6. Before us, Mr. Mistri, learned senior counsel appearing for the assessee-appellant, has taken us through the decision of this court in the matter of M.V. Sonavala v. CIT [1989] 177 ITR 246  in which, this court had an occasion to consider various questions (in relation to various assessment years). The Division Bench of this court, inter alia, considered the issue of computation of annual value of the properties within the meaning of section 23(1)(a) of the Income-tax Act, 1961, as applicable to the relevant assessment years. The Department and the Tribunal had held that the annual value of the properties requires to be taken at the amounts actually received by the assessee as compensation in respect of different properties and not at their municipal rateable value. The Tribunal relied upon a judgment of the Hon’ble Supreme Court in the case of Motichand Hirachand v. Bombay Municipal Corpn. AIR 1968 SC 441. On behalf of the assessee, it was contended that a more recent decision of the Hon’ble Supreme Court in the case of Dewan Daulat Rai Kapoor v. New Delhi Municipal Committee [1980] 122 ITR 700 had clearly laid down that, subject to rent control legislation which provided for fixation of standard rent, the standard rent alone could be the basis for fixation of municipal rateable value for the purpose of levy of municipal taxes.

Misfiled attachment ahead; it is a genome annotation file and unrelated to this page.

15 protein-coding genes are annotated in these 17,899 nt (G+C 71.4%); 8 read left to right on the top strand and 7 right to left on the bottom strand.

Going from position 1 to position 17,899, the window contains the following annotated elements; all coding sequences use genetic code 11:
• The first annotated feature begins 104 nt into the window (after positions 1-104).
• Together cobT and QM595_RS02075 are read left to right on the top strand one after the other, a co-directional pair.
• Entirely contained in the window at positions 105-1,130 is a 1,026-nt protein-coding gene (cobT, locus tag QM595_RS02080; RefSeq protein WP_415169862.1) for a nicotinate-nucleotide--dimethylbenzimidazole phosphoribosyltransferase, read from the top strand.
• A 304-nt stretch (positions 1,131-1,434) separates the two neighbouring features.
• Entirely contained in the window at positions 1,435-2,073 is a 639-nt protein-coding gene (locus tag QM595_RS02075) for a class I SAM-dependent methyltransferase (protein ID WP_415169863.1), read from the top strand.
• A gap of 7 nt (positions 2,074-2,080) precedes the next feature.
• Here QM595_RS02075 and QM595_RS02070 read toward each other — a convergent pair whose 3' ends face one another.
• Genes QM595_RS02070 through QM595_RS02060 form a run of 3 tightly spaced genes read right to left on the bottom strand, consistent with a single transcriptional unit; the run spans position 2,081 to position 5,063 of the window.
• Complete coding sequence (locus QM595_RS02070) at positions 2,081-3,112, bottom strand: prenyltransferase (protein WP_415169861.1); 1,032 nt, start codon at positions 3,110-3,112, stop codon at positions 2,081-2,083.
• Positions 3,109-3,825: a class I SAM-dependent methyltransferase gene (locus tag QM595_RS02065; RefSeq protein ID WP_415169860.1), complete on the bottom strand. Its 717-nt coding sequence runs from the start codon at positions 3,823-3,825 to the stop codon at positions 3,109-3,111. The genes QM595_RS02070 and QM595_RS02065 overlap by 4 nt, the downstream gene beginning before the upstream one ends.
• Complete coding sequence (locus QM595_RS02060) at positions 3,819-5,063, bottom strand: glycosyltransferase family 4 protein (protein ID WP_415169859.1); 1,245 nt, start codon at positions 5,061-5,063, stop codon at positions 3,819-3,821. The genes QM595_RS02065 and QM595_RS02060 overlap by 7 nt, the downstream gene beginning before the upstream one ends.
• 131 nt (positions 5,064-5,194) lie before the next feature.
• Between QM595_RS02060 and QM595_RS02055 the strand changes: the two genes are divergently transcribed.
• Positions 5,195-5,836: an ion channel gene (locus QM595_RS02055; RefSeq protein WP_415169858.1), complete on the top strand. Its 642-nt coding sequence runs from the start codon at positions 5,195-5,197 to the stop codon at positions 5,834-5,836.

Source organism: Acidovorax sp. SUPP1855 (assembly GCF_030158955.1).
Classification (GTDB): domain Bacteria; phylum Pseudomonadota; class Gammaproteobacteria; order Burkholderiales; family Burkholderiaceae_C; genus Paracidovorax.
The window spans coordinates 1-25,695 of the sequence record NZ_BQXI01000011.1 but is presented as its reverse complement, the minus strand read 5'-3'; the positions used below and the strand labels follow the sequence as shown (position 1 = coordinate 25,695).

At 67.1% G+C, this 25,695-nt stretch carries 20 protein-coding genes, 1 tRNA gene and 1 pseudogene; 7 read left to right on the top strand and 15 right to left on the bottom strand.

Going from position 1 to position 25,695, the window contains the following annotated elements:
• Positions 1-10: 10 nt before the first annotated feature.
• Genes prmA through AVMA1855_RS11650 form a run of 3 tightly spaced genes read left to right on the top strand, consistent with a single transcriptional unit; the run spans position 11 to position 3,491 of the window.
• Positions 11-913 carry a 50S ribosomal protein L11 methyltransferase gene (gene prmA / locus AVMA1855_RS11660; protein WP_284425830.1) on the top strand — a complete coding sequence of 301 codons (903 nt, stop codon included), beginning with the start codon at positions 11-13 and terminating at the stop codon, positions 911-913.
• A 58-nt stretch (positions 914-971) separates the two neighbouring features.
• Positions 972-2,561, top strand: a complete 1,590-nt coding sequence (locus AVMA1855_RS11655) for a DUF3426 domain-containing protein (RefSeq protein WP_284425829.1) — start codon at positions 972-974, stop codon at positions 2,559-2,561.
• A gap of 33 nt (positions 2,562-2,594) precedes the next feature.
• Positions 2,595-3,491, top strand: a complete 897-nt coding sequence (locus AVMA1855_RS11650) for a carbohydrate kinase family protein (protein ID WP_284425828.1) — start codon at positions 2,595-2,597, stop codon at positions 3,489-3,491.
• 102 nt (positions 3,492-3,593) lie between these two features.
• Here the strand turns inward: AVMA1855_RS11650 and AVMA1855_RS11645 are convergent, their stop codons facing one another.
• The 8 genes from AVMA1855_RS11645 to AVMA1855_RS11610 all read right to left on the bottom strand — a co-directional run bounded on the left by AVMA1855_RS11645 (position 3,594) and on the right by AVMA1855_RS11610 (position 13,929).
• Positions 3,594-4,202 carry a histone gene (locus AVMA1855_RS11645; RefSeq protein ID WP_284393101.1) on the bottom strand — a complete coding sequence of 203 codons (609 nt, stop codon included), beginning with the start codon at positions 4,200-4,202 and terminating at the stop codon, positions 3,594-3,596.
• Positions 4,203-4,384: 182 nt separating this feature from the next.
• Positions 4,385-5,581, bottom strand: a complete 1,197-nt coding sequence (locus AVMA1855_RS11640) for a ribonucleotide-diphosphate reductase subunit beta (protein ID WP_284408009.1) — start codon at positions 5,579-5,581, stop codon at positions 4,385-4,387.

7. It is submitted on behalf of the assessee relying upon a decision of the Hon’ble Supreme Court in the case of Mrs. Sheila Kaushish v. CIT [1981] 131 ITR 435 that the annual value of the property is required to be determined with reference to the standard rent and not the actual rent received. While deciding the said appeal in M.V. Sonavala’scase (supra), the Division Bench of this court followed a decision of the Calcutta High Court in the case of CIT v. Prabhabati Bansali [1983] 141 ITR 419 and held that for the purpose of computing the annual letting value, sum for which the property might reasonably be let from year to year or the annual municipal value is to be taken. The Division Bench of this court followed the view taken by the Calcutta High Court and directed the Department to determine the annual value of the properties accordingly.